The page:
[Cryptography] The world's most secure TRNG

Bill Cox waywardgeek at gmail.com
Wed Oct 8 20:59:02 EDT 2014

On Wed, Oct 8, 2014 at 7:00 PM, Dave Horsfall <dave at horsfall.org> wrote:

> It's possible that I may have missed this (the list seems to have spiked
> lately), but how would the device present itself to the host?  A serial
> stream of random bits (like a terminal or a keyboard), or some sort of a
> structure with command and control etc?
> -- Dave
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> cryptography at metzdowd.com
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No command/control.  In fact, I feel a lot better not having a
microcontroller on there that could transmit nasty malware when being
plugged into a new system, or which could be reprogrammed to emit
non-random data.

It's just a simple USB -> 8-bit fifo chip controlling the TRNG.  The USB
controller is a FT240X, which has some reconfigurability, but not even
enough to create a 2-bit state machine.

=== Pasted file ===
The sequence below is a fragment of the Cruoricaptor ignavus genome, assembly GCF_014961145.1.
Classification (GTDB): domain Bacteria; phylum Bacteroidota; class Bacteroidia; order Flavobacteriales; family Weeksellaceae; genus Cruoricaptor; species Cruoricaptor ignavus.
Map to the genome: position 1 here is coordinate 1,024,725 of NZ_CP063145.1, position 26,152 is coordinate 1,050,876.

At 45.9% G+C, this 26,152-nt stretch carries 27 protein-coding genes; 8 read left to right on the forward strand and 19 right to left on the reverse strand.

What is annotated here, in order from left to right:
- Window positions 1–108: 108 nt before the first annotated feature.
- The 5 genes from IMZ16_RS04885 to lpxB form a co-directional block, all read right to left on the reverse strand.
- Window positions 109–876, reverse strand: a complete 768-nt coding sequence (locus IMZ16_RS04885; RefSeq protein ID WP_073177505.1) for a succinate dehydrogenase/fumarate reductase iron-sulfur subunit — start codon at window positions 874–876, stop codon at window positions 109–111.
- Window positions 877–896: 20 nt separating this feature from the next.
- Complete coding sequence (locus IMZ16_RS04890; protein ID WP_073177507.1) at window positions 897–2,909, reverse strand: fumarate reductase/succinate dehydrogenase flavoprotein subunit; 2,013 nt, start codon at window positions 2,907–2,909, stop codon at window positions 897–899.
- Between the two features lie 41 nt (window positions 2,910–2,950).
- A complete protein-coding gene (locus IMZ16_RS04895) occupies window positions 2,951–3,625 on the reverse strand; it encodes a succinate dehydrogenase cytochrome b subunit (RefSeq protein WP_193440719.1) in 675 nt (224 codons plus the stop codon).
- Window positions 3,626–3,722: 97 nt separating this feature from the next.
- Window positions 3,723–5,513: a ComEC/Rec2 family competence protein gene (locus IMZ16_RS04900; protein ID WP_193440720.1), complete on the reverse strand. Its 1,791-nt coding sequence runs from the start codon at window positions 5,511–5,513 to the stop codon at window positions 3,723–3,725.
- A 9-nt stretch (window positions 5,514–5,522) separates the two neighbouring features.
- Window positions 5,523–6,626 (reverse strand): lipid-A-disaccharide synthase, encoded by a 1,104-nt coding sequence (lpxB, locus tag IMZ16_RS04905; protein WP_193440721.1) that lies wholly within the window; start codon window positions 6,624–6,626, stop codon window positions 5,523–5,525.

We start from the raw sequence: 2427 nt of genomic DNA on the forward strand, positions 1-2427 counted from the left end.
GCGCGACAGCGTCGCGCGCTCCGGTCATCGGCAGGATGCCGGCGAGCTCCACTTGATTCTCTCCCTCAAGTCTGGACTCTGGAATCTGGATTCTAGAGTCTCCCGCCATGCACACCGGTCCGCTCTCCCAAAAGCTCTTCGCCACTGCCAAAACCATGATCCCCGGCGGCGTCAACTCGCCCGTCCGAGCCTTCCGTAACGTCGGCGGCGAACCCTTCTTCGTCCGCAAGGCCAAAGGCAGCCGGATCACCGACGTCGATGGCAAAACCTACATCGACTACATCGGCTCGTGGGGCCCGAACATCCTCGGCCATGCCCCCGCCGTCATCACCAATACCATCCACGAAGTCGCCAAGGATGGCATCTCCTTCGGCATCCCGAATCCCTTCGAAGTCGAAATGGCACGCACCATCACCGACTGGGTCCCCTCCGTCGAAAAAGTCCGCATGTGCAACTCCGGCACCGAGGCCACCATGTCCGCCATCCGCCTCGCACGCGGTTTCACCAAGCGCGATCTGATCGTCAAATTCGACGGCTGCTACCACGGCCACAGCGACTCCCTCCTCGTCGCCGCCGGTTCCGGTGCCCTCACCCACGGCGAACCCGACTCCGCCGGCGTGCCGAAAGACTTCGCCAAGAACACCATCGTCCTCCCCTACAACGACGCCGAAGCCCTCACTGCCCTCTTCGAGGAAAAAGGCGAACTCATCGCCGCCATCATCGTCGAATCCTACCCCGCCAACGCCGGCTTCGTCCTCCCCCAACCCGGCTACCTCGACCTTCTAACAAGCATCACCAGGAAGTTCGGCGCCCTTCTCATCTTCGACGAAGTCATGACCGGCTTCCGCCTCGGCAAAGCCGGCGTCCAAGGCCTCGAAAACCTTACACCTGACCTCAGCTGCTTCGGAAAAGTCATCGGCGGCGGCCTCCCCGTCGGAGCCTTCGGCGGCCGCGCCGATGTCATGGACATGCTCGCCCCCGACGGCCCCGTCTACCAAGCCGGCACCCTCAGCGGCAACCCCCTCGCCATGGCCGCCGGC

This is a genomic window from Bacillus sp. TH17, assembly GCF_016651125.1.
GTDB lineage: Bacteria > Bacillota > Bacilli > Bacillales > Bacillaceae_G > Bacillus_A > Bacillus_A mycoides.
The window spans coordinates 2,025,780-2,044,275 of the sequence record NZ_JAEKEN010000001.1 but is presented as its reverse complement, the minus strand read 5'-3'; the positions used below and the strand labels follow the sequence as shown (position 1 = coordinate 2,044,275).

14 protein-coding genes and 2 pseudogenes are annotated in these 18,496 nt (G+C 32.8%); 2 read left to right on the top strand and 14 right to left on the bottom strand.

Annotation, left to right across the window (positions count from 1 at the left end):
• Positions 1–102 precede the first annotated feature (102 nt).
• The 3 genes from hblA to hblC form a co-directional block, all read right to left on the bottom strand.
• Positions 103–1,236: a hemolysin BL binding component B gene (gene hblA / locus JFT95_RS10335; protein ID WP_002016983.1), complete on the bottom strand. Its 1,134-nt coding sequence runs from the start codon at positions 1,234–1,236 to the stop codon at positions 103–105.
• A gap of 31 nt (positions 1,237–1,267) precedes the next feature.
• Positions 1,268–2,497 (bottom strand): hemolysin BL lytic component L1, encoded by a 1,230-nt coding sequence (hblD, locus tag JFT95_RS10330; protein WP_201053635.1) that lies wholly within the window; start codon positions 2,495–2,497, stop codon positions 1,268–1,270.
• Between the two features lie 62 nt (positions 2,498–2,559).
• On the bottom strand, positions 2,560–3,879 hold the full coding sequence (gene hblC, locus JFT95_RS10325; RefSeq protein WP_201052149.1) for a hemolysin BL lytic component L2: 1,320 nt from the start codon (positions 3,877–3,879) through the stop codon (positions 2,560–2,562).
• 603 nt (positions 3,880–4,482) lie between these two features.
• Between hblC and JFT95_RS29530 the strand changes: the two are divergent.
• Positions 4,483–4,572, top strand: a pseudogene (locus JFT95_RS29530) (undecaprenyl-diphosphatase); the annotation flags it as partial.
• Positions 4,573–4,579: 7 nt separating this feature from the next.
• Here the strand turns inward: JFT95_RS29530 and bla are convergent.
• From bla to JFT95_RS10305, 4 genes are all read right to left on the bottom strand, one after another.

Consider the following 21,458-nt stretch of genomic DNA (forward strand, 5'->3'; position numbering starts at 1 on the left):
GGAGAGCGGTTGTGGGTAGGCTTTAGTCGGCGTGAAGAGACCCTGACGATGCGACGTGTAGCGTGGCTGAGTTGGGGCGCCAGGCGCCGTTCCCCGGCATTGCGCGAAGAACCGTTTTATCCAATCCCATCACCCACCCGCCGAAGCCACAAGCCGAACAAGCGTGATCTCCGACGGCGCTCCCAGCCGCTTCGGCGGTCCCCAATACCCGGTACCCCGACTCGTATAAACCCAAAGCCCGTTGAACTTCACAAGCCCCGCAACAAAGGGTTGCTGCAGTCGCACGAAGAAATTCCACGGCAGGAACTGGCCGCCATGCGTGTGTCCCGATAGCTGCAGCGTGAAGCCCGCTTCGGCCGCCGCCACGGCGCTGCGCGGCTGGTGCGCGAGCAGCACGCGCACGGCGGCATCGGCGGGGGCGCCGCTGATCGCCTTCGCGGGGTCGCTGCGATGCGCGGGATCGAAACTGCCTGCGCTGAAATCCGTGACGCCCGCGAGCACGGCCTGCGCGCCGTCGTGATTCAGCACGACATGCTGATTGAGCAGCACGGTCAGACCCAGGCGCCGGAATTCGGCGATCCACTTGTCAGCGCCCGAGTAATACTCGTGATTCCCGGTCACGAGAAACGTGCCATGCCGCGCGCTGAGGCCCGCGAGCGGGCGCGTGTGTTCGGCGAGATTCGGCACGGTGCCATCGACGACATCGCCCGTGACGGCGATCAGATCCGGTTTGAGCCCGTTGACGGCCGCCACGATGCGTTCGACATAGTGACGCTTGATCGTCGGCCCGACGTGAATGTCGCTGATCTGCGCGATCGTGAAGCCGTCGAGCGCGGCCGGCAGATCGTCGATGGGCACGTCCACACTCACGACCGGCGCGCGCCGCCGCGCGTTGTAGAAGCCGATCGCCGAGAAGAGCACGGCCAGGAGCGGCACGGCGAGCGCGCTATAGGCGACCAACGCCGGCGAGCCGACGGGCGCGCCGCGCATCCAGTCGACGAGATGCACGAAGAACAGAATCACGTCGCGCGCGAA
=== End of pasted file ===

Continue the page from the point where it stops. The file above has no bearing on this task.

The host just sets Ph1 high and Ph2 low and vice versa through the bit-bang
mode on the FT240X, and receives the resulting bytes one per clock.  Only
one bit of each byte is output from the TRNG, so you clock it 8 times and
then send a byte to the whitener.

I'm working on the Eagle schematic and board layout now.  It's a lot of
fun.  I know I should put an EMI shield on the device to keep it from
leaking data to attackers, but I am leaning towards shipping naked cheap
little USB boards, similar to a  DigiSpark.

How important is the proper USB connector vs a raw connector with no
housing like the DigiSpark?  Do we really feel we need to wrap this thing
in metal to keep it from radiating secret bits?  I figure if we feed it
into a whitener, an attacker would have to know *every* bit to know the
state of the whitener.  That seems like a tall order for an attacker trying
to read bits from EMI.

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